New Zealand invention helps student with chronic fatigue syndrome

April 10, 2024

New Zealand invention helps student with chronic fatigue syndrome

The device delivers three different therapies simultaneously: compression, thermodynamic heat, and deep pressure. Photo: Kenzie Latch

After being bedridden for months with chronic fatigue syndrome (CFS), a university student has found a treatment that’s given her life back.

Josie Collins was diagnosed with CFS three years ago after becoming ill with glandular fever.

Collins was bedridden for three months until she started FLOWpresso, a treatment designed to support the body’s lymphatic system.

“I couldn’t do anything, I couldn’t even leave the house to go for a walk. I struggled to have the energy to do basic things like showering and brushing my teeth.

“Now I do this treatment every three weeks and my quality of life has improved so much. I can go to university full time and have a part-time job, I have the energy to see my friends and enjoy myself.”

FLOWpresso was founded in 2019 in New Zealand by lymphatic specialist Desiree De Spong.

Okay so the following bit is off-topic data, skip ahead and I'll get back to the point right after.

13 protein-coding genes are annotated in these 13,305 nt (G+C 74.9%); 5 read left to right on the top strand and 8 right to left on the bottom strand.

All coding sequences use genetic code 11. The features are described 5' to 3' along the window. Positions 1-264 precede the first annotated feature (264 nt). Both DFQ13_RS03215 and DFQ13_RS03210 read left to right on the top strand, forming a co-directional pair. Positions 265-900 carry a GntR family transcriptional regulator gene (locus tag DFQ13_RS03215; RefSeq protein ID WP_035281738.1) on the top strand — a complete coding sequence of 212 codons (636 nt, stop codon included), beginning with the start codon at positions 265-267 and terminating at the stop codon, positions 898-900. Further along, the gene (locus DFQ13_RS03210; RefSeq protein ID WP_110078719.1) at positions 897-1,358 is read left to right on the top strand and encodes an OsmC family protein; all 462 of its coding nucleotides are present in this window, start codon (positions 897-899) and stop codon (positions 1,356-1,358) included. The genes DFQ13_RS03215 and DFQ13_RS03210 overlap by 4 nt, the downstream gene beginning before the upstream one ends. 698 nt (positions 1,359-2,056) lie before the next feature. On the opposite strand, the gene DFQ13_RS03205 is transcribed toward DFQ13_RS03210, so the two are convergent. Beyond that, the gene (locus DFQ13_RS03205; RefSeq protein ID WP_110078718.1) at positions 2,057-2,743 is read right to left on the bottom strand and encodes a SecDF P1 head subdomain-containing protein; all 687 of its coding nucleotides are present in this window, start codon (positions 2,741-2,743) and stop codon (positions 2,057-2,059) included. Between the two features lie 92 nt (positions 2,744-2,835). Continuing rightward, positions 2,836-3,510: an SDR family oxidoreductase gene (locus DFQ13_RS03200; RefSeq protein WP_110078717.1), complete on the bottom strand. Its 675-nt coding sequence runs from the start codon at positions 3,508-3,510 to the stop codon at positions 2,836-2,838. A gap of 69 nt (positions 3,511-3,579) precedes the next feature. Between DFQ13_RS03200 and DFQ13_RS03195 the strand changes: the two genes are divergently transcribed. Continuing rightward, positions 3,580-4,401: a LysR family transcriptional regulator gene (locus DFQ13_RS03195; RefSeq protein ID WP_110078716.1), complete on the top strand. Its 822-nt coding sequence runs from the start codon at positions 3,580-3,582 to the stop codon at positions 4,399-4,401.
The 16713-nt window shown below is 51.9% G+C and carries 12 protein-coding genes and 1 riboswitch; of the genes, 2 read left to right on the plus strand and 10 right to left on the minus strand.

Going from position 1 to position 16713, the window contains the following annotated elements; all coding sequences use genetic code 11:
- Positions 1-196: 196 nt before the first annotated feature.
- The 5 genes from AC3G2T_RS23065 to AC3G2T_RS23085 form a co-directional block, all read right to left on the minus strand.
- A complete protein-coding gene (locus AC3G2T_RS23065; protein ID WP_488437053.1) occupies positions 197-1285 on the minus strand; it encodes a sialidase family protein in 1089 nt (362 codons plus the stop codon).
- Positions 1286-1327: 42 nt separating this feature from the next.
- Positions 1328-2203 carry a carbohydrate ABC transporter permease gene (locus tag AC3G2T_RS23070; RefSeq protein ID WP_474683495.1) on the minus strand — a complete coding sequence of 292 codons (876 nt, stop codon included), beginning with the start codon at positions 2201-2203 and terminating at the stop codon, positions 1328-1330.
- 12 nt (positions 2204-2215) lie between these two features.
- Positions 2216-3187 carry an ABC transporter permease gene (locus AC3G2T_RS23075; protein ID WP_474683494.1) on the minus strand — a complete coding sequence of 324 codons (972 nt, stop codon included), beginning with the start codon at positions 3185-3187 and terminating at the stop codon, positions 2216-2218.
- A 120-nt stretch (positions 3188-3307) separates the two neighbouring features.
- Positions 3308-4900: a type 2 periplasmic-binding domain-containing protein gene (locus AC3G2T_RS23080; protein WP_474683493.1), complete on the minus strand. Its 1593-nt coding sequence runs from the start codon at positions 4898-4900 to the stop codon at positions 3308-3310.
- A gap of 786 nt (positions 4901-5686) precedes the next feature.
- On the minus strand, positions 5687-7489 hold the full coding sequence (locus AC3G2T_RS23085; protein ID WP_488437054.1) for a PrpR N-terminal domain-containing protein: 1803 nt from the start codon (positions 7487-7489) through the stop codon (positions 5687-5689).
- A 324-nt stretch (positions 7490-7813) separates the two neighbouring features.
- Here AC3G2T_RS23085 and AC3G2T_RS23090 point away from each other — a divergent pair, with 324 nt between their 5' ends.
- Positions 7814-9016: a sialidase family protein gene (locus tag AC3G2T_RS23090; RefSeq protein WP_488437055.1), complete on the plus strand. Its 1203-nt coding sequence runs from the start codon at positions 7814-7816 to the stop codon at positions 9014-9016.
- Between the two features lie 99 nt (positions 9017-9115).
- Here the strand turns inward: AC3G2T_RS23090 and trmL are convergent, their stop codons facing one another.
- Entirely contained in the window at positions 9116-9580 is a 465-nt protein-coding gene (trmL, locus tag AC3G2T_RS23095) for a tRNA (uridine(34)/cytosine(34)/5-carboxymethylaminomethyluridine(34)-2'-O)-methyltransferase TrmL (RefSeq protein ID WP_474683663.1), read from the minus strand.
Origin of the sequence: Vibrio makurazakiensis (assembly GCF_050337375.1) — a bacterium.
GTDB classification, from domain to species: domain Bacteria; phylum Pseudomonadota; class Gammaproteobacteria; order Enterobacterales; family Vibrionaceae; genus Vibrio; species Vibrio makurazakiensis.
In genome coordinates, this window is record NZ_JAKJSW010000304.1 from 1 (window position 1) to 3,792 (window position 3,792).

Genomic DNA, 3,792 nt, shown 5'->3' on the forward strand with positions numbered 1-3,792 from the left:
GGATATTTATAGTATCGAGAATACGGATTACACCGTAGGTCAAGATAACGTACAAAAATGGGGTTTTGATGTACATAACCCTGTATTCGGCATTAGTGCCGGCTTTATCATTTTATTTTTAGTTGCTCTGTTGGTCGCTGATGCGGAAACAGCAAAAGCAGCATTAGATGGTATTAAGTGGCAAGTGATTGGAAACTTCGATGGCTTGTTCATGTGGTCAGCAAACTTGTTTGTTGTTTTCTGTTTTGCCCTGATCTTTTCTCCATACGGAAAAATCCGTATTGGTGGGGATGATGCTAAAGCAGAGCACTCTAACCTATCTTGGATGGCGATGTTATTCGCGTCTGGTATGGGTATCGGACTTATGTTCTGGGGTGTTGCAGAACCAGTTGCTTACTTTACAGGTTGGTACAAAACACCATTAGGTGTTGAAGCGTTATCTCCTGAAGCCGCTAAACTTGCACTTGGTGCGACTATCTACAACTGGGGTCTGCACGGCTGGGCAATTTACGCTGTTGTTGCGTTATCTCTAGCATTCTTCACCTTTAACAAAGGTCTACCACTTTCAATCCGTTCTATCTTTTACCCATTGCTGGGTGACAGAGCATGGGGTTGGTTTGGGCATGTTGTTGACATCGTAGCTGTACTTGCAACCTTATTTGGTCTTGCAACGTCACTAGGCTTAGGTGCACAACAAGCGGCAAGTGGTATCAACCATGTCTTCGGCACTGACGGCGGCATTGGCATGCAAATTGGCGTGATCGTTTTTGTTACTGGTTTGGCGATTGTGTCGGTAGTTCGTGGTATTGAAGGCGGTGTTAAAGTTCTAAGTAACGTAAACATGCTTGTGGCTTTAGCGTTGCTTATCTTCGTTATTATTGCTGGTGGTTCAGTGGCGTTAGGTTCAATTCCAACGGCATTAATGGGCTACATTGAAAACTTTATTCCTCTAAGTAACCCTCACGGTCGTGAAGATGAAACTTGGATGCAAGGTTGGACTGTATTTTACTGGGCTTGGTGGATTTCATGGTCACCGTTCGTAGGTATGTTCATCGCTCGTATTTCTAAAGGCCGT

The lymphatic system is the drainage system in our bodies, responsible for fighting infection and keeping fluid levels in balance.

The unique treatment consists of a full-body suit that covers the legs, arms, abdomen, and torso.

Karen Slacke, who was a UK registered general nurse for 18 years, is now a FLOWpresso practitioner in New Zealand..

“My clients range from CEOs to athletes - really everyone can benefit from this treatment because it meets you where your needs are,” she said.

“We live in such a stressful world, with social media and work pressures, our body is often in a ‘fight or flight’ mode, this helps us come out of that.”

Collins says she’s grateful to have found this treatment which gave her life back.

“I wish everyone with CFS could know about this treatment. I heard about it from someone else with CFS but was never told by a doctor that it was an option.”

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